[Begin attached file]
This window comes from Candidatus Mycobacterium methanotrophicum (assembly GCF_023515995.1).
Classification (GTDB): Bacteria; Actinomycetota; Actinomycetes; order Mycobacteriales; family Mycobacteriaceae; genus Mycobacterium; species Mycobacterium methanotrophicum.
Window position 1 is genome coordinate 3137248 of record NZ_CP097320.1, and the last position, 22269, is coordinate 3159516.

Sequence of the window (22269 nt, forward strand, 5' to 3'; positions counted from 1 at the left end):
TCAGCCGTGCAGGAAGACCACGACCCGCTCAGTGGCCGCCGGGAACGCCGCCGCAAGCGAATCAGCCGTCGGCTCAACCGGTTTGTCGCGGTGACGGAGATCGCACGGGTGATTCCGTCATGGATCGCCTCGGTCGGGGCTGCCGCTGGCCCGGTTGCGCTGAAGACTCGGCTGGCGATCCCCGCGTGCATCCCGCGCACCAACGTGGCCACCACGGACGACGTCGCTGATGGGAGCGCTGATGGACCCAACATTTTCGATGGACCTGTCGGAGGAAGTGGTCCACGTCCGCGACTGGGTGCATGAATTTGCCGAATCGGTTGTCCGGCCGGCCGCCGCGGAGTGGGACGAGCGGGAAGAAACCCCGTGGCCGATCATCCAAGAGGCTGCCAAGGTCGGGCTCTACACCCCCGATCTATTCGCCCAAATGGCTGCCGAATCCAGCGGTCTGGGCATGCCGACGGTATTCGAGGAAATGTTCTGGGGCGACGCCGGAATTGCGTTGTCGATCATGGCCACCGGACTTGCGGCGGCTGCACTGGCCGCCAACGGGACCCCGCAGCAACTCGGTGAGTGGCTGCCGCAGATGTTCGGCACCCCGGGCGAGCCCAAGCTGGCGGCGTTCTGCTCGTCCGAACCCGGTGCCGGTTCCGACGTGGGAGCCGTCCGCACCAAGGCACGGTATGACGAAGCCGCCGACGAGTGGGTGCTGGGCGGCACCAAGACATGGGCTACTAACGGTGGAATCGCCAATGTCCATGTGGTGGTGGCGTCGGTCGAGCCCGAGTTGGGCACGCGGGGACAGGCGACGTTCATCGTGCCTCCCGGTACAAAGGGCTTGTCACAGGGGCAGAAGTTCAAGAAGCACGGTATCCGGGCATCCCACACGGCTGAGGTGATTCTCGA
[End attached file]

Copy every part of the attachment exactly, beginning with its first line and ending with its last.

This window comes from Candidatus Mycobacterium methanotrophicum (assembly GCF_023515995.1).
Classification (GTDB): Bacteria; Actinomycetota; Actinomycetes; order Mycobacteriales; family Mycobacteriaceae; genus Mycobacterium; species Mycobacterium methanotrophicum.
Window position 1 is genome coordinate 3137248 of record NZ_CP097320.1, and the last position, 22269, is coordinate 3159516.

Sequence of the window (22269 nt, forward strand, 5' to 3'; positions counted from 1 at the left end):
TCAGCCGTGCAGGAAGACCACGACCCGCTCAGTGGCCGCCGGGAACGCCGCCGCAAGCGAATCAGCCGTCGGCTCAACCGGTTTGTCGCGGTGACGGAGATCGCACGGGTGATTCCGTCATGGATCGCCTCGGTCGGGGCTGCCGCTGGCCCGGTTGCGCTGAAGACTCGGCTGGCGATCCCCGCGTGCATCCCGCGCACCAACGTGGCCACCACGGACGACGTCGCTGATGGGAGCGCTGATGGACCCAACATTTTCGATGGACCTGTCGGAGGAAGTGGTCCACGTCCGCGACTGGGTGCATGAATTTGCCGAATCGGTTGTCCGGCCGGCCGCCGCGGAGTGGGACGAGCGGGAAGAAACCCCGTGGCCGATCATCCAAGAGGCTGCCAAGGTCGGGCTCTACACCCCCGATCTATTCGCCCAAATGGCTGCCGAATCCAGCGGTCTGGGCATGCCGACGGTATTCGAGGAAATGTTCTGGGGCGACGCCGGAATTGCGTTGTCGATCATGGCCACCGGACTTGCGGCGGCTGCACTGGCCGCCAACGGGACCCCGCAGCAACTCGGTGAGTGGCTGCCGCAGATGTTCGGCACCCCGGGCGAGCCCAAGCTGGCGGCGTTCTGCTCGTCCGAACCCGGTGCCGGTTCCGACGTGGGAGCCGTCCGCACCAAGGCACGGTATGACGAAGCCGCCGACGAGTGGGTGCTGGGCGGCACCAAGACATGGGCTACTAACGGTGGAATCGCCAATGTCCATGTGGTGGTGGCGTCGGTCGAGCCCGAGTTGGGCACGCGGGGACAGGCGACGTTCATCGTGCCTCCCGGTACAAAGGGCTTGTCACAGGGGCAGAAGTTCAAGAAGCACGGTATCCGGGCATCCCACACGGCTGAGGTGATTCTCGA